Cheshire printers, which are made at Hyde, Stockport, Glossop and elsewhere, are commonly 34 in.
The printers, as J.
The city is the seat of a state asylum for the deaf, dumb and blind, of a printers' home for union men, which was endowed in 1892 by Anthony J.
Through Whitgift's vigilance the printers of the tracts were, however, discovered and punished; and in order more effectually to check the publication of such opinions he got a law passed in 1593 making Puritanism an offence against the statute law.
An excessively severe general condemnation was applied to all anonymous books published since 1519; and a list of sixty-two printers of heretical books was appended.
Some critics also maintain that his hand is to be recognized in several series of small blocks done about the same date or somewhat later for Bergmann and other printers of Basel, some of them being illustrations to Terence (which were never printed), some to the romance of the Ritter vom Turm, and some to the Narrenschiff of Sebastian Brandt.
Technically one of these arts, that of line-engraving on copper, sprang from the craft of the goldsmith and metal-chaser; while that of woodengraving sprang from the craft of the printers of pattern-blocks and playing cards.
These contractions, however, may prove too great a strain upon the eyesight or the memory, and thus become a hindrance instead of a help. This was apparently the case in Greek, for though the early printers cast types for all the contractions of the Greek MSS.
Up to 1840 the mill hands, with the exception of English dyers and calico printers, were New England girls.
Accumulated, libraries and museums formed, came the age of printers and expositors.
The cities of Strassburg, Nuremberg, Augsburg, Basel, became centres of learned coteries, which gathered round scholars like Wimpheling, Brant, Peutinger, Schedel, and Pirckheimer, artists like Darer and Holbein, printers of the eminence of Froben.
But humanism, first of all in its protagonist Erasmus, afterwards in the long 'a ' list of critical scholars and editors, Lipsius, Heinsius sc and Grotius, in the printers Elzevir and-Plantin, developed ship. itself from the centre of the Leiden university with massive energy, and proved that it was still a motive force of intellectual progress.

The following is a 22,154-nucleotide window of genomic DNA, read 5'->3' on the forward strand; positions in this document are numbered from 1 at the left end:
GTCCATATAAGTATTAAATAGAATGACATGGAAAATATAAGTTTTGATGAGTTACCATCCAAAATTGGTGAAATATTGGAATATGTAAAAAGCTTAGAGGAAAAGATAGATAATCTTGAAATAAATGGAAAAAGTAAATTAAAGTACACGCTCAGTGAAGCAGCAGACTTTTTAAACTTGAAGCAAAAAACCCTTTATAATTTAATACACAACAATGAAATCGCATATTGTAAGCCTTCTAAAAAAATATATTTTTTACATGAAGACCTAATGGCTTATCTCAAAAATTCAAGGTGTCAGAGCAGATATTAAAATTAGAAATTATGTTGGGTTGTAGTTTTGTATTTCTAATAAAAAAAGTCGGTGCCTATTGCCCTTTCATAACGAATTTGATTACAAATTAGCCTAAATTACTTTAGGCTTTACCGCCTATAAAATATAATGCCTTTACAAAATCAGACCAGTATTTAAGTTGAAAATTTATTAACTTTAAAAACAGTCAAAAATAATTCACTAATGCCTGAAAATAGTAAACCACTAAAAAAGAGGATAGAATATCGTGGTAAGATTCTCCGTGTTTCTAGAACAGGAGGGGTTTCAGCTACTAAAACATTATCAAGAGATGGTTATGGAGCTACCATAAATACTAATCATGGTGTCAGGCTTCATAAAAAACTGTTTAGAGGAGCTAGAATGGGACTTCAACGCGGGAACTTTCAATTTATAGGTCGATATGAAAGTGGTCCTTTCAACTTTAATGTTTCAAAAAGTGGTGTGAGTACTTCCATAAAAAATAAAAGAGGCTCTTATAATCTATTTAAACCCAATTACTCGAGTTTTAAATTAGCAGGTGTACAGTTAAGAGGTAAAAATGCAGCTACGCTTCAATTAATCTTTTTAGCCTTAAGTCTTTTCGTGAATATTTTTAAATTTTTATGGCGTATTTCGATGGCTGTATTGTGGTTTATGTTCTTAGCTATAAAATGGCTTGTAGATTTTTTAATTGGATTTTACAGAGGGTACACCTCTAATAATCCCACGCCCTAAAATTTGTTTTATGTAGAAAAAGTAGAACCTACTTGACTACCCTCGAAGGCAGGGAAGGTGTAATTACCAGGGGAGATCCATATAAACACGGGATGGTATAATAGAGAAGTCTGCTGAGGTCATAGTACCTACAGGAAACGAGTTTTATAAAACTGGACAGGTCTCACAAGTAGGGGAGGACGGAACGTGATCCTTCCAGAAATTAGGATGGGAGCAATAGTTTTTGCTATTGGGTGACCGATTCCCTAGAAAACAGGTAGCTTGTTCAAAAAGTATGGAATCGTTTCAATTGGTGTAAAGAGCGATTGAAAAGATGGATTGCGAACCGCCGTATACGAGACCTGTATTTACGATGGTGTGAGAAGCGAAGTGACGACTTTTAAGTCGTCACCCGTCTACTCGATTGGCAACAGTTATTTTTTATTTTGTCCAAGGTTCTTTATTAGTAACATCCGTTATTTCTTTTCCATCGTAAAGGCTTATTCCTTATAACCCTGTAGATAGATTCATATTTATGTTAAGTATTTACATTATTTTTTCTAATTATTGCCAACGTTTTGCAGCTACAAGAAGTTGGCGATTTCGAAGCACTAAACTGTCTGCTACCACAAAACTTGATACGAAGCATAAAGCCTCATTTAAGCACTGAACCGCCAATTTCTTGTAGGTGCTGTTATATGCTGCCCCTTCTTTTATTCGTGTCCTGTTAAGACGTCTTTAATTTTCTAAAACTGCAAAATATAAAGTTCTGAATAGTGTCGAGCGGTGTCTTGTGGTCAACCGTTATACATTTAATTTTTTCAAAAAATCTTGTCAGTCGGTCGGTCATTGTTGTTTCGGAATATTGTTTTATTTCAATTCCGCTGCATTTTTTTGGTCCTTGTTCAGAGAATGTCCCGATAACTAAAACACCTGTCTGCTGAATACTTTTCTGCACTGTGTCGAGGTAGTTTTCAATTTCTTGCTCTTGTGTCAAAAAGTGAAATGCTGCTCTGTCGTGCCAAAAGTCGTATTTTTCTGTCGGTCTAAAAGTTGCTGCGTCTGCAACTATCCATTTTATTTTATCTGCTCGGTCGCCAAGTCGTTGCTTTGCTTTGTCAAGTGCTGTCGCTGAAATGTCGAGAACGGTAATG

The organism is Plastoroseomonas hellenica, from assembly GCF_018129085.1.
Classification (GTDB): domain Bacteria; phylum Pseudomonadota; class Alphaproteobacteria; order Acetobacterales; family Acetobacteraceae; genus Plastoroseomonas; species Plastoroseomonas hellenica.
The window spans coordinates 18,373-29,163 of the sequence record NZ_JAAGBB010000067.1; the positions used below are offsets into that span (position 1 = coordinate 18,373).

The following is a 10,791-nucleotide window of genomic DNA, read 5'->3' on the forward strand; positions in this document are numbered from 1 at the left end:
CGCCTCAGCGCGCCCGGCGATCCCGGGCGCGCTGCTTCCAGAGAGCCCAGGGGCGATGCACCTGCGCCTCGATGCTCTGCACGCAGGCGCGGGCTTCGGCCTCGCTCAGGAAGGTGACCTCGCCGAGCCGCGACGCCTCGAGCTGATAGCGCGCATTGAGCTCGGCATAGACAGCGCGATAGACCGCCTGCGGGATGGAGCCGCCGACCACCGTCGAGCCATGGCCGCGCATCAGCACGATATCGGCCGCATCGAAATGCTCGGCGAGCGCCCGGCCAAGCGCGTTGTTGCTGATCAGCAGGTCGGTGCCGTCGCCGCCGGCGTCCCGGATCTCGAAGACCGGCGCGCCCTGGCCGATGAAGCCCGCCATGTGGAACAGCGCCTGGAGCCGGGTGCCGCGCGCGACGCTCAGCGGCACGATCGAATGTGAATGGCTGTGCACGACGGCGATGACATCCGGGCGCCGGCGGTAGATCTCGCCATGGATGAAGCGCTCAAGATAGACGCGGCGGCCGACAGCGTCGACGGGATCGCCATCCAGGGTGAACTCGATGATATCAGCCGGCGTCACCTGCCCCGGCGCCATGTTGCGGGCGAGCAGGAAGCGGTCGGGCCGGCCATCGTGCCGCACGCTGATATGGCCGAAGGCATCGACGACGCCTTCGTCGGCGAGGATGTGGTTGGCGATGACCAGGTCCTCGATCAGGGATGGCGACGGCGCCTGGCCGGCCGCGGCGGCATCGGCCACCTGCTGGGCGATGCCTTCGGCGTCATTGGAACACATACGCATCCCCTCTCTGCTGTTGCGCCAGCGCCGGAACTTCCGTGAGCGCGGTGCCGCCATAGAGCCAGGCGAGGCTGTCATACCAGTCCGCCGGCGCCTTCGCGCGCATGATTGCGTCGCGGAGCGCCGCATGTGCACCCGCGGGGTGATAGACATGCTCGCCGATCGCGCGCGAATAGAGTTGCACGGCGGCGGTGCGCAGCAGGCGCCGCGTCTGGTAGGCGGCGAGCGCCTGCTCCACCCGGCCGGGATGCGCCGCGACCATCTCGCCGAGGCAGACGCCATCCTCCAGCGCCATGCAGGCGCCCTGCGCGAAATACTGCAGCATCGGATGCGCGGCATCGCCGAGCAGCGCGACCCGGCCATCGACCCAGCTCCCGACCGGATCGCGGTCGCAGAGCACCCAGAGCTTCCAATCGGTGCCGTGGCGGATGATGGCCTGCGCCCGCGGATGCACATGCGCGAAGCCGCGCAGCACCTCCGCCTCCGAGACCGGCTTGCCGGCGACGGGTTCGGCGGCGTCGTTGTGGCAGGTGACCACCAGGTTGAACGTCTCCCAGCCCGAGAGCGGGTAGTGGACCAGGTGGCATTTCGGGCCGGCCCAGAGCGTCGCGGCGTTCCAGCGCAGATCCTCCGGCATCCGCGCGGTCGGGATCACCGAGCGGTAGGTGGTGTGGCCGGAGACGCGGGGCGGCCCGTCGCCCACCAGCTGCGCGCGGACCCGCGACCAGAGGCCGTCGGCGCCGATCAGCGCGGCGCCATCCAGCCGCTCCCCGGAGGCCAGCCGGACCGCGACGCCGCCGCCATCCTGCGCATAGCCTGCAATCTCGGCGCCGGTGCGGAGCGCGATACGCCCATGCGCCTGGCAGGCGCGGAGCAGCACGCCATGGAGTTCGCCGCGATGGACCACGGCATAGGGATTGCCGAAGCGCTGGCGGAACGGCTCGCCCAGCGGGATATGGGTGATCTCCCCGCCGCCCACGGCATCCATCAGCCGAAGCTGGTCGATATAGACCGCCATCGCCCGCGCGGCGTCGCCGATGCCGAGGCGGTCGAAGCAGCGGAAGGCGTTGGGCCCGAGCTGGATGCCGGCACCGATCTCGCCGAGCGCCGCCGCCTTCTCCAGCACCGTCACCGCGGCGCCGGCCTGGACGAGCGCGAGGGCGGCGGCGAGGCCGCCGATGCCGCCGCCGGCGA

It is not clear how the first printers struck off their copies, but without doubt Gutenberg did use at an early period in his career a mechanical press of some kind, which was constructed of wood.
From this it will be observed that in a general way there had only been two kinds of wooden presses in use for a period of no less than three hundred and fifty years, and when the work of some of the early printers is studied, it is marvellous how often good results were obtained from such crude appliances.
In 1699 Increase Mather published The Order of the Gospel, which severely (although indirectly, criticized the methods of the "Liberals" in establishing the Brattle Street Church and especially the ordination of their minister Benjamin Colman by a Presbyterian body in London; the Liberals replied with The Gospel Order Revived, which was printed in New York to lend colour to the (partly true) charge of its authors that the printers of Massachusetts would print 1 Mather led the resistance to the royal demand instigated by Edward Randolph in 1683, for the annulment of the college charter, and after its vacation in 1684 strove for the grant of a new charter; King James promised him a confirmation of the former charter; the new provincial charter granted by William and Mary confirmed all gifts and grants to colleges; in 1692 Mather drafted an act incorporating the college, which was signed by Phips but was disallowed in England; and in 1696, 1697, 1699, and 1700, Mather repeated his efforts for a college charter.
There are manufactures of woollen yarn, tobacco, biscuits, umbrellas and printers' ink, and a lively trade is carried on in wax, honey, wool and timber.
The second book, though ready for the press in the autumn of 1686, was not sent to the printers until March 1687.
Became the seat of Averroist Aristotelianism; and, when Padua was conquered by Venice in 1405, the printers of the republic spread abroad the teaching of the professors in the university.
Only after the public grew weary of this did printers go off in search of completely new books, called novels to mark their newness.